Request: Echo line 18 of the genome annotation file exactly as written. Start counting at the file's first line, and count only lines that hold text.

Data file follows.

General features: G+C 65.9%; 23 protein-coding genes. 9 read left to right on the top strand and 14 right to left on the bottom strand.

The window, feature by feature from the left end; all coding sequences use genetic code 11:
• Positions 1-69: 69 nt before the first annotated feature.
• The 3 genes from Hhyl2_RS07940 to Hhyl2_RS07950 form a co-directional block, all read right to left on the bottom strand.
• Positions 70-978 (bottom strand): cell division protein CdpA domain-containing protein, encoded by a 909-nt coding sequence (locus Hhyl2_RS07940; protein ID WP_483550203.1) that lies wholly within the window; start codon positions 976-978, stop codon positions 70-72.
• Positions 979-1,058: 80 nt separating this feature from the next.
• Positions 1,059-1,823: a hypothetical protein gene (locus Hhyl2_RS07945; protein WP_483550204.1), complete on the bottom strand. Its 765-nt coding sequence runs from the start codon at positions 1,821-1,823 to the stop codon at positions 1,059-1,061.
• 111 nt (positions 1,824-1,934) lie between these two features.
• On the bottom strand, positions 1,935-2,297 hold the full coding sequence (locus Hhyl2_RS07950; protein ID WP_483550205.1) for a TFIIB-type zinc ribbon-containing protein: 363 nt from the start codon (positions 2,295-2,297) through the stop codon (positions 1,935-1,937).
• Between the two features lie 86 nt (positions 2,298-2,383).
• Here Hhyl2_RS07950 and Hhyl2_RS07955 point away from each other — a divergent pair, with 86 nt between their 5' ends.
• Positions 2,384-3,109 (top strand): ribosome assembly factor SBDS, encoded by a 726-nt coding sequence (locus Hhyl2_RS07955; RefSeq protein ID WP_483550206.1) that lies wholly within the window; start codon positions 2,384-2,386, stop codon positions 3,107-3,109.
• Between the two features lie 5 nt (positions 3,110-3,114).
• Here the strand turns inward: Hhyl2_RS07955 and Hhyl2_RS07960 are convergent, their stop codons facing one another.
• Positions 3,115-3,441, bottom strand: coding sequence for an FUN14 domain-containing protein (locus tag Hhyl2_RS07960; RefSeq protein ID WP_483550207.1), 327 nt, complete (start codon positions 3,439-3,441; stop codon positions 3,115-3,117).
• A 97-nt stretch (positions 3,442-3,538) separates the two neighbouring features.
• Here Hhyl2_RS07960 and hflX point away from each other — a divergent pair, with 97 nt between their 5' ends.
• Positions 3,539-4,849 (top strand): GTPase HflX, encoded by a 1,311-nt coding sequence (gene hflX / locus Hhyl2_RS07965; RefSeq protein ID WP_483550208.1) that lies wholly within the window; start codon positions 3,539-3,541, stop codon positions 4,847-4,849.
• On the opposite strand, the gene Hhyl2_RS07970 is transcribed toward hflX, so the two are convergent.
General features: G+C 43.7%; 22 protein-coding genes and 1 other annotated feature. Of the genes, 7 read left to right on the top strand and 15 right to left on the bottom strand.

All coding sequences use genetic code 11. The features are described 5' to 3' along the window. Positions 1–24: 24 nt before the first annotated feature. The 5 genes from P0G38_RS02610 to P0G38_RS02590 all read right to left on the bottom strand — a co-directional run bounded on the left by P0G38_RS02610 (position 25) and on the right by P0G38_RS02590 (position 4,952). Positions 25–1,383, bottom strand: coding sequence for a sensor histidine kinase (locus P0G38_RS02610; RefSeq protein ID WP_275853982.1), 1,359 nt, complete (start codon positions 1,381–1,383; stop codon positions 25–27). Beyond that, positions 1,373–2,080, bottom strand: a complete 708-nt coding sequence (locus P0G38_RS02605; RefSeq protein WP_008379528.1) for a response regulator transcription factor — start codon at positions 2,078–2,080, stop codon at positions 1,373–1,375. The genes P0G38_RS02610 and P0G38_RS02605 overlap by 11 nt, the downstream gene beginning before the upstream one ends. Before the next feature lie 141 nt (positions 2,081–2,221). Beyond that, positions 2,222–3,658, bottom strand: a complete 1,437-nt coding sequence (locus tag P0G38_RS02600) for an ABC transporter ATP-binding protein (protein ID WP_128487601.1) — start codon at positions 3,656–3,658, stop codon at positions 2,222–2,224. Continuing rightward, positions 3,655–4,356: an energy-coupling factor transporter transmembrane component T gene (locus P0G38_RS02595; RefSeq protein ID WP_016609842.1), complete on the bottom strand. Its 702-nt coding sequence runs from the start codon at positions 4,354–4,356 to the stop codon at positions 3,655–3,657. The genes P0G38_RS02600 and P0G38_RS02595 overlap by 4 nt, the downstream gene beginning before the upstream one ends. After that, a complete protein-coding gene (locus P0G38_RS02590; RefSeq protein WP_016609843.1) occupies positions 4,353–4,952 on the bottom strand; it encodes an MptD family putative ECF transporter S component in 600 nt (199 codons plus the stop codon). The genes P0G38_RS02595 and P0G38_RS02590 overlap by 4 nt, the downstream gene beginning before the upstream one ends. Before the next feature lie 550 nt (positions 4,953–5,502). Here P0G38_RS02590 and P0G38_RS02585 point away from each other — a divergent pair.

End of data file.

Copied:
• Positions 3,539-4,849 (top strand): GTPase HflX, encoded by a 1,311-nt coding sequence (gene hflX / locus Hhyl2_RS07965; RefSeq protein ID WP_483550208.1) that lies wholly within the window; start codon positions 3,539-3,541, stop codon positions 4,847-4,849.